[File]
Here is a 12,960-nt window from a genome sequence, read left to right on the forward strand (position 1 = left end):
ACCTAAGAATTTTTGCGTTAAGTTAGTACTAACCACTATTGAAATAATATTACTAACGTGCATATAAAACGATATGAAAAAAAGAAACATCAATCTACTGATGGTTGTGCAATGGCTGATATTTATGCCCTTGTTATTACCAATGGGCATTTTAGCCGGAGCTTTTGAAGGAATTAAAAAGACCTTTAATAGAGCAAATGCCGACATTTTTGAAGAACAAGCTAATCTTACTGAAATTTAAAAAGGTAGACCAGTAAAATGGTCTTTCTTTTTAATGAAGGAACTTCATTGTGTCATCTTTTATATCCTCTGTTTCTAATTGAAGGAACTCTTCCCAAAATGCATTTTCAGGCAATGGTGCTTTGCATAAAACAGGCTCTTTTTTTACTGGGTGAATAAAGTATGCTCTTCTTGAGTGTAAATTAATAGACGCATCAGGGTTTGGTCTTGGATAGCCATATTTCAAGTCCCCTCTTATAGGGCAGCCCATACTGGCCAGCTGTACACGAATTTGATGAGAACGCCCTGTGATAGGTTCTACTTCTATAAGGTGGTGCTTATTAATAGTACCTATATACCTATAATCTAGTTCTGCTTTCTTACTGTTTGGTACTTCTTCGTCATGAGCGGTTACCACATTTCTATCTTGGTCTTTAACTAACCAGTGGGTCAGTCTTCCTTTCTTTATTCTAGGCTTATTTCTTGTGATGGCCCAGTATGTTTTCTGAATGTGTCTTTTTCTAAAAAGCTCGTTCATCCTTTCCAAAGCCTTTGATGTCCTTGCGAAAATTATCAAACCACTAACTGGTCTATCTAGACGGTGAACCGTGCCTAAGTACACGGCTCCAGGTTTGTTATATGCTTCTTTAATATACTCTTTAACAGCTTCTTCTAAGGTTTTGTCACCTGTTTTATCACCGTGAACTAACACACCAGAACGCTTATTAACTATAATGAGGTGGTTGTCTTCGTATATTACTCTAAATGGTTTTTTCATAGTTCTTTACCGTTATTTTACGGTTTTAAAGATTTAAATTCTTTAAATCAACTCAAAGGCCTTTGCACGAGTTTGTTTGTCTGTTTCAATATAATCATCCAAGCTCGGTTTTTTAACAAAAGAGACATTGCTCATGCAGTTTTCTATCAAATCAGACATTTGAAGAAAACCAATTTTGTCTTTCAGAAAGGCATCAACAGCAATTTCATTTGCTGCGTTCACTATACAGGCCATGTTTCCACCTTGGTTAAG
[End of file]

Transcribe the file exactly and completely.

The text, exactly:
Here is a 12,960-nt window from a genome sequence, read left to right on the forward strand (position 1 = left end):
ACCTAAGAATTTTTGCGTTAAGTTAGTACTAACCACTATTGAAATAATATTACTAACGTGCATATAAAACGATATGAAAAAAAGAAACATCAATCTACTGATGGTTGTGCAATGGCTGATATTTATGCCCTTGTTATTACCAATGGGCATTTTAGCCGGAGCTTTTGAAGGAATTAAAAAGACCTTTAATAGAGCAAATGCCGACATTTTTGAAGAACAAGCTAATCTTACTGAAATTTAAAAAGGTAGACCAGTAAAATGGTCTTTCTTTTTAATGAAGGAACTTCATTGTGTCATCTTTTATATCCTCTGTTTCTAATTGAAGGAACTCTTCCCAAAATGCATTTTCAGGCAATGGTGCTTTGCATAAAACAGGCTCTTTTTTTACTGGGTGAATAAAGTATGCTCTTCTTGAGTGTAAATTAATAGACGCATCAGGGTTTGGTCTTGGATAGCCATATTTCAAGTCCCCTCTTATAGGGCAGCCCATACTGGCCAGCTGTACACGAATTTGATGAGAACGCCCTGTGATAGGTTCTACTTCTATAAGGTGGTGCTTATTAATAGTACCTATATACCTATAATCTAGTTCTGCTTTCTTACTGTTTGGTACTTCTTCGTCATGAGCGGTTACCACATTTCTATCTTGGTCTTTAACTAACCAGTGGGTCAGTCTTCCTTTCTTTATTCTAGGCTTATTTCTTGTGATGGCCCAGTATGTTTTCTGAATGTGTCTTTTTCTAAAAAGCTCGTTCATCCTTTCCAAAGCCTTTGATGTCCTTGCGAAAATTATCAAACCACTAACTGGTCTATCTAGACGGTGAACCGTGCCTAAGTACACGGCTCCAGGTTTGTTATATGCTTCTTTAATATACTCTTTAACAGCTTCTTCTAAGGTTTTGTCACCTGTTTTATCACCGTGAACTAACACACCAGAACGCTTATTAACTATAATGAGGTGGTTGTCTTCGTATATTACTCTAAATGGTTTTTTCATAGTTCTTTACCGTTATTTTACGGTTTTAAAGATTTAAATTCTTTAAATCAACTCAAAGGCCTTTGCACGAGTTTGTTTGTCTGTTTCAATATAATCATCCAAGCTCGGTTTTTTAACAAAAGAGACATTGCTCATGCAGTTTTCTATCAAATCAGACATTTGAAGAAAACCAATTTTGTCTTTCAGAAAGGCATCAACAGCAATTTCATTTGCTGCGTTCACTATACAGGCCATGTTTCCACCTTGGTTAAG